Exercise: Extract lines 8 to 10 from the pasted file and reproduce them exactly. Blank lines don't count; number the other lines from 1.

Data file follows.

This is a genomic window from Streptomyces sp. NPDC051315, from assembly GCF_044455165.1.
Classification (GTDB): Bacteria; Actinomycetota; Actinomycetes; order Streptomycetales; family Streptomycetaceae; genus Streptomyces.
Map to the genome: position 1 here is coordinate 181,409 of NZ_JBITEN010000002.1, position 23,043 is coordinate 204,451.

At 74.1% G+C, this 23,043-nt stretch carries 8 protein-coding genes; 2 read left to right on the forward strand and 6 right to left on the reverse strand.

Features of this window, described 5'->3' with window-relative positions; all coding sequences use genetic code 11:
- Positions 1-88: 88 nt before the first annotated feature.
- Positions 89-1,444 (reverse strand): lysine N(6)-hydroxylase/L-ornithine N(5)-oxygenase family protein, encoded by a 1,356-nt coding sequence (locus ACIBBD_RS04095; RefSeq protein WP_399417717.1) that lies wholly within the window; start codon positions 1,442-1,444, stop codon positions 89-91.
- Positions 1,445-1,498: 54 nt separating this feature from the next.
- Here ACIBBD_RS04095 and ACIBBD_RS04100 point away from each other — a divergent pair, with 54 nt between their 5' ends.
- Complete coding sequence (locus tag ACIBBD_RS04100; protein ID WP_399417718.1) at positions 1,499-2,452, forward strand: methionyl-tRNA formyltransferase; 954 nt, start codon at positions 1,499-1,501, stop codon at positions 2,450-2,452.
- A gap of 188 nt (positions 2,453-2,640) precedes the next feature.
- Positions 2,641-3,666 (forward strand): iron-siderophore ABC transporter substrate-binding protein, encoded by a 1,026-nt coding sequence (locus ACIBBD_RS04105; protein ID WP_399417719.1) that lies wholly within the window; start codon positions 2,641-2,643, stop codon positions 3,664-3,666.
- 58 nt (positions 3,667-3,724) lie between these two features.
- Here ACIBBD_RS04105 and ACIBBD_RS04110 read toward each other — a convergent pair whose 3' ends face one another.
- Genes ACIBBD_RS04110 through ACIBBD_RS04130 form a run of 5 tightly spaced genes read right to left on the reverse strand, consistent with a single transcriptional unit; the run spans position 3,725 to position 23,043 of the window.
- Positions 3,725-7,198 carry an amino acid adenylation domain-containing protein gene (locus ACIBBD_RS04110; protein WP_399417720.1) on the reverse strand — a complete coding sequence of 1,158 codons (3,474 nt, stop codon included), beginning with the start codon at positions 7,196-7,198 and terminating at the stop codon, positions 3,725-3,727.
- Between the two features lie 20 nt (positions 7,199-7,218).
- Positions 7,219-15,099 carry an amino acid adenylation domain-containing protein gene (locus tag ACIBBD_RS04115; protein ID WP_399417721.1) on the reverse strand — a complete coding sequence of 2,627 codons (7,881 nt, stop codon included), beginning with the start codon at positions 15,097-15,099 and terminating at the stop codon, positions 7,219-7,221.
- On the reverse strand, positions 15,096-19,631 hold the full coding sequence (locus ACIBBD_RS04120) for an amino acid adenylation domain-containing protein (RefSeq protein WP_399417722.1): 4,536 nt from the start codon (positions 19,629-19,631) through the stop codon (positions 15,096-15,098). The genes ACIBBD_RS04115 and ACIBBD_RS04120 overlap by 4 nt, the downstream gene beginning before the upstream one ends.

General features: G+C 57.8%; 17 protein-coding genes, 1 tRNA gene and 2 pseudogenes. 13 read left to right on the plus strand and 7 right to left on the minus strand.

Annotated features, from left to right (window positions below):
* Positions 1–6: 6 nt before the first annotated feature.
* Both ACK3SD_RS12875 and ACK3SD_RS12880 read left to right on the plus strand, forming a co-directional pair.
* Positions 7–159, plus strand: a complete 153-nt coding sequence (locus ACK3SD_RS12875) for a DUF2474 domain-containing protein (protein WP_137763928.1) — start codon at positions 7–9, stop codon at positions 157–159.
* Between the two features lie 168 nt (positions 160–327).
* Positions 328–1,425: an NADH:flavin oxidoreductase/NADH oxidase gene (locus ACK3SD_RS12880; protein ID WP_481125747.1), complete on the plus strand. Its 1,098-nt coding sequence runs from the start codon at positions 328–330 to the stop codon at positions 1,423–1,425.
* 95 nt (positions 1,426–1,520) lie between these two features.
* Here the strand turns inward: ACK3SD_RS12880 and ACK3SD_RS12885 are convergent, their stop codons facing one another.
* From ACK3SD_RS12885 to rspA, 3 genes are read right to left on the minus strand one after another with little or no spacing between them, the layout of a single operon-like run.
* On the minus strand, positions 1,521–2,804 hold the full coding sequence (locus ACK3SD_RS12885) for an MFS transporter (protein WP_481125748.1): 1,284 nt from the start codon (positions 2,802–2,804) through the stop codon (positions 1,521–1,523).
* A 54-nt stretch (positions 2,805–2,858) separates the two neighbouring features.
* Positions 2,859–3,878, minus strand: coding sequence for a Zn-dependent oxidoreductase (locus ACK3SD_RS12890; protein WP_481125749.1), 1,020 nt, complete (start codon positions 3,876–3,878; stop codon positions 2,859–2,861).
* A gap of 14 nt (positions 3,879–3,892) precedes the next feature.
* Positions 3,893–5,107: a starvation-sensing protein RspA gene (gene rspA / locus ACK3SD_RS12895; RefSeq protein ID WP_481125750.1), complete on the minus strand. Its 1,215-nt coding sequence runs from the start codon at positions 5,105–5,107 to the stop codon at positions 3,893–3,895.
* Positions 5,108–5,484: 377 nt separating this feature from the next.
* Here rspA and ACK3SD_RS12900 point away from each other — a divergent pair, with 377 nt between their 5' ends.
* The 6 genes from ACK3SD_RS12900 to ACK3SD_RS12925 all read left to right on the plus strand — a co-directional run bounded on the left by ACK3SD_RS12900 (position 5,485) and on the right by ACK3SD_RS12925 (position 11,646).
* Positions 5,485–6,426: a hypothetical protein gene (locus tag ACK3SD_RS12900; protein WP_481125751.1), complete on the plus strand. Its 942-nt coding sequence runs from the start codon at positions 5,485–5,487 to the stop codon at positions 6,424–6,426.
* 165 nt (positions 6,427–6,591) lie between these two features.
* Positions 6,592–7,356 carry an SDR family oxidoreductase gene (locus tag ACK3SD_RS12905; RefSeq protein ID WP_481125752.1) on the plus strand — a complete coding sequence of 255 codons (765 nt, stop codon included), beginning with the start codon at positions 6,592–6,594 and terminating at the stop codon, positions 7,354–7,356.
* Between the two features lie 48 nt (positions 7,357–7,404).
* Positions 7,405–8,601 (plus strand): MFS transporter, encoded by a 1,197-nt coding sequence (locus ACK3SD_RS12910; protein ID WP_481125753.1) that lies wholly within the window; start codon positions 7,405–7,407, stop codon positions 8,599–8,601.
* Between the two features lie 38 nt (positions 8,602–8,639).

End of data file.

- Positions 1,445-1,498: 54 nt separating this feature from the next.
- Here ACIBBD_RS04095 and ACIBBD_RS04100 point away from each other — a divergent pair, with 54 nt between their 5' ends.
- Complete coding sequence (locus tag ACIBBD_RS04100; protein ID WP_399417718.1) at positions 1,499-2,452, forward strand: methionyl-tRNA formyltransferase; 954 nt, start codon at positions 1,499-1,501, stop codon at positions 2,450-2,452.